Baby Ninth Amendments Part V: Real Life, Potpourri, and the Big Picture
Thank you to everyone who has read and commented on my posts this week. It’s been so much fun! And thanks again to Eugene and his co-conspirators for the opportunity. After this final edition I will go back to assisting my colleague John Ross with his Short Circuit newsletter, which he posts here every Friday.
You can see the previous four posts in this series here, here, here, and here, all of which summarize my new book from the University of Michigan Press, Baby Ninth Amendments: How Americans Embraced Unenumerated Rights and Why It Matters (available for free here).
Today I’m going to give an example of how a Baby Ninth should work in practice, briefly address a potpourri of issues I haven’t had space for, and close with some big picture thoughts about what Baby Ninths mean for how we look at American constitutionalism more generally.
In the book I talk about some food truck cases we’ve done at IJ, where cities block food trucks from operating for protectionist reasons that aren’t plausibly related to public health and safety. Let’s suppose you’re one of them. You want to park your truck in the lot of an office building. The building’s owners also want you to park there—they like that their tenants can buy lunch from your truck. But there’s a city ordinance that prohibits you from parking within 500 feet of a restaurant, even if you’re on private property. And there are other restaurants on the building’s street within that distance.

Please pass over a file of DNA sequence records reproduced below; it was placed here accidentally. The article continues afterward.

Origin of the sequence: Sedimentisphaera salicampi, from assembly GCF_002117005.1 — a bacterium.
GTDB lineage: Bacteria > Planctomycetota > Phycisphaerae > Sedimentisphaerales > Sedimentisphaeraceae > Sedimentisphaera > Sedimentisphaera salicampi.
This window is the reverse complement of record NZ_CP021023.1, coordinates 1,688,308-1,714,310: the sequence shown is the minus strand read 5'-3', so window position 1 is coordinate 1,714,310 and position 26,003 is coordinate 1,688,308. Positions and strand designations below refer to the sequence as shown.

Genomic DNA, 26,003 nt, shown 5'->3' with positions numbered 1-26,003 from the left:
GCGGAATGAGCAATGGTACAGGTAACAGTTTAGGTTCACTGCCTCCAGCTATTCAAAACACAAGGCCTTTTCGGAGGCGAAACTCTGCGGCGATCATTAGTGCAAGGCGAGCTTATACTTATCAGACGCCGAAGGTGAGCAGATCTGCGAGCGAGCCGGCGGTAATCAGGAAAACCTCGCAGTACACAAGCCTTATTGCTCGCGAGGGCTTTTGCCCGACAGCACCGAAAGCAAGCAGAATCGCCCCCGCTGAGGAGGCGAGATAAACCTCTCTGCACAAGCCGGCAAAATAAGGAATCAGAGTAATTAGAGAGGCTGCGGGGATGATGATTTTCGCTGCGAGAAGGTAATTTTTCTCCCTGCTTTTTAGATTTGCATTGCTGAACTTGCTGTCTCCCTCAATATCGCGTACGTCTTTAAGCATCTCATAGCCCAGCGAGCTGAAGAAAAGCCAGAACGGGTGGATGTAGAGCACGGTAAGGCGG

Now let’s say you live in a state with a Baby Ninth. Does this law violate one of your rights “retained by the people”? Well, it certainly seems to get in the way of your right to contract with the building’s owners and your right to earn a living by selling from there. But, as I said yesterday, that in itself doesn’t mean the city has violated the state constitution. These rights aren’t absolute. The city could defeat a claim you might bring if, based on real facts, it can show it’s needed to further a legitimate public purpose. That would allow the city to demonstrate that in this case, your asserted right—to the degree that it’s implicated—is not actually “retained” but has been given up to the government in the social contract bargain.
In this case you should prevail. It’s unlikely the city can show the truck causes any public problems just because it’s within 500 feet of a restaurant. For other regulations you might have to abide by, such as fire restrictions, litter control, or food safety rules, the story could be very different. But suppressing competition isn’t enough. “We’re living in a society!” doesn’t mean we delegate to the government the pow
Article from Latest